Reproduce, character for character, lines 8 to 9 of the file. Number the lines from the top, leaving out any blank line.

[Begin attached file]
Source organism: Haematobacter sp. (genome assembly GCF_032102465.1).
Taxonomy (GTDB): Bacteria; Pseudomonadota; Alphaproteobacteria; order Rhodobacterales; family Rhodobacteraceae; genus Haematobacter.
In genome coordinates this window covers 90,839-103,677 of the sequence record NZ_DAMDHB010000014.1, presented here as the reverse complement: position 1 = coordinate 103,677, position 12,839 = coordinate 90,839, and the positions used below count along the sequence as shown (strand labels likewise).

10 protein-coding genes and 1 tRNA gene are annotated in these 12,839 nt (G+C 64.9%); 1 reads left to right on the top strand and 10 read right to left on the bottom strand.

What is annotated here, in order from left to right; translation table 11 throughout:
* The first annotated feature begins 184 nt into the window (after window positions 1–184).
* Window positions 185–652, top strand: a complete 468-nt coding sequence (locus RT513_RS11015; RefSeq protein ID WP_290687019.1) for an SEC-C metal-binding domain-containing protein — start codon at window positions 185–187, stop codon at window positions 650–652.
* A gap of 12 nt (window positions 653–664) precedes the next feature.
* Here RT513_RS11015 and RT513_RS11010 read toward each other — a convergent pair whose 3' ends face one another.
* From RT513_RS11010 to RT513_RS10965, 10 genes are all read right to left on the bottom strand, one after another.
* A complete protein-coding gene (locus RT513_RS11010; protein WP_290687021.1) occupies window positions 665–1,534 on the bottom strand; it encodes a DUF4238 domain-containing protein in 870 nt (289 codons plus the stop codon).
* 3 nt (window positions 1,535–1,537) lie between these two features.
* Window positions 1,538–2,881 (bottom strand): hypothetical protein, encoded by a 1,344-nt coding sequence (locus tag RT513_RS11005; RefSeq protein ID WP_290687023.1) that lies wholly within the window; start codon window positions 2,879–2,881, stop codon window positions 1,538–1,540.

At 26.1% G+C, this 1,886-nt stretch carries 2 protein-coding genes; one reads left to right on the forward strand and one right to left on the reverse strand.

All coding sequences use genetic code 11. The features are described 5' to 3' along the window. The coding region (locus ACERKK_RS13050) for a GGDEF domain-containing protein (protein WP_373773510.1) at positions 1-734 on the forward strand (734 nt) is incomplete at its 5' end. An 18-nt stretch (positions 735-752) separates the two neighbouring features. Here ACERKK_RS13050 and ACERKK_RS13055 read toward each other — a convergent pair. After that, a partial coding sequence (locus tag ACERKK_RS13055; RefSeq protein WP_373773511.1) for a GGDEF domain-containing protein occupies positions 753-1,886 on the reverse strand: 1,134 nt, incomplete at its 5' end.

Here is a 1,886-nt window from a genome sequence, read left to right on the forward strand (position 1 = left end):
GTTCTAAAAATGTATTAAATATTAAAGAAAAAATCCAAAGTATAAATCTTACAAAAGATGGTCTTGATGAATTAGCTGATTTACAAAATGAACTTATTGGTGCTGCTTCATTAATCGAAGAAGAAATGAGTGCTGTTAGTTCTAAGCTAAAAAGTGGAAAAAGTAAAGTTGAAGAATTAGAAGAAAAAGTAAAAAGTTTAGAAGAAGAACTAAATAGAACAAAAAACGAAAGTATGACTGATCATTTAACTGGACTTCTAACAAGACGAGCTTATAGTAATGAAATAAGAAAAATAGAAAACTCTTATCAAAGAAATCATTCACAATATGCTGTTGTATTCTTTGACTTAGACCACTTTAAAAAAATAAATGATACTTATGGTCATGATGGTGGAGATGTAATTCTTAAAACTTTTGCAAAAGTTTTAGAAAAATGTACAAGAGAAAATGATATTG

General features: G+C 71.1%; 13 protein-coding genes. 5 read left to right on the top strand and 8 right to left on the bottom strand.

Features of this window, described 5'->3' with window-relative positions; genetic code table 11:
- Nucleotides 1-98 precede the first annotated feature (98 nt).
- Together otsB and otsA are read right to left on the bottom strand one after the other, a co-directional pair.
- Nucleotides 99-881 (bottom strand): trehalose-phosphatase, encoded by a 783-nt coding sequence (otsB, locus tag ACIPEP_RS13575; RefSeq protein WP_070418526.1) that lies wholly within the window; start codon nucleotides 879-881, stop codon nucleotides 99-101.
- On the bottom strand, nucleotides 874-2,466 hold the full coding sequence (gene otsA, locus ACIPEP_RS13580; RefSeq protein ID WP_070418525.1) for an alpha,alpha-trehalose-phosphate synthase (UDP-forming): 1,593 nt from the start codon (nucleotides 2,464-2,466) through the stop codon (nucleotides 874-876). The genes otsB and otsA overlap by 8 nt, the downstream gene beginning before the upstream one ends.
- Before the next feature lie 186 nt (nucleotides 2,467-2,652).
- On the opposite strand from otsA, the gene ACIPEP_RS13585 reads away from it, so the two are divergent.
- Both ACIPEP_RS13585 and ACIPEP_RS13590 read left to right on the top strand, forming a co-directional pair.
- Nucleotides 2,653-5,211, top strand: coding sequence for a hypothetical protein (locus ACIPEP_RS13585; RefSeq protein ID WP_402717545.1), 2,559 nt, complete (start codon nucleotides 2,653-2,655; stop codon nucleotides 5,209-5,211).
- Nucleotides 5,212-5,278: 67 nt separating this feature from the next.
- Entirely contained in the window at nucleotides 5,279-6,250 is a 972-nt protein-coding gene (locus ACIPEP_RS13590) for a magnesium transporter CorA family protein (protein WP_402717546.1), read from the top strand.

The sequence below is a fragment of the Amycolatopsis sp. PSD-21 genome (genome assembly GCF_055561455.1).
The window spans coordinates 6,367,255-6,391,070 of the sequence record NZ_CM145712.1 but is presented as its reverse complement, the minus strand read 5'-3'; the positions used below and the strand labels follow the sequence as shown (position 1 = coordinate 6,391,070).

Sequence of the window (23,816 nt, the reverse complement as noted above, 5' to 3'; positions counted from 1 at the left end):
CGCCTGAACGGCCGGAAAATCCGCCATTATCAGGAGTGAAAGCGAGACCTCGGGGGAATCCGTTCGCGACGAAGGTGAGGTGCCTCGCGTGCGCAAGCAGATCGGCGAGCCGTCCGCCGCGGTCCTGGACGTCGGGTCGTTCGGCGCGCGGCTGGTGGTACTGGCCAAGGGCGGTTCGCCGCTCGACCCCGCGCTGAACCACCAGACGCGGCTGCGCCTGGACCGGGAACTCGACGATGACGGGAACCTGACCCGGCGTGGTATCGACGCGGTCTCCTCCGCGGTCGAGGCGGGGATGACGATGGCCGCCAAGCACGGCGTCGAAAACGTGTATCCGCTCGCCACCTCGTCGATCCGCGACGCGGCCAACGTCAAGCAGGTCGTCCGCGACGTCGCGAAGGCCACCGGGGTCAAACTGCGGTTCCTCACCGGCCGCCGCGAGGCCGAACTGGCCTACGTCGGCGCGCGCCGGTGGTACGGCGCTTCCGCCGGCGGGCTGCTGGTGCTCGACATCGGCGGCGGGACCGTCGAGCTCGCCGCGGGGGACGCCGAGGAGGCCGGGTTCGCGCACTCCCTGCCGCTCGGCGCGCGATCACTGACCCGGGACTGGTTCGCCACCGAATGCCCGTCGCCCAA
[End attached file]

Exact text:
* A gap of 12 nt (window positions 653–664) precedes the next feature.
* Here RT513_RS11015 and RT513_RS11010 read toward each other — a convergent pair whose 3' ends face one another.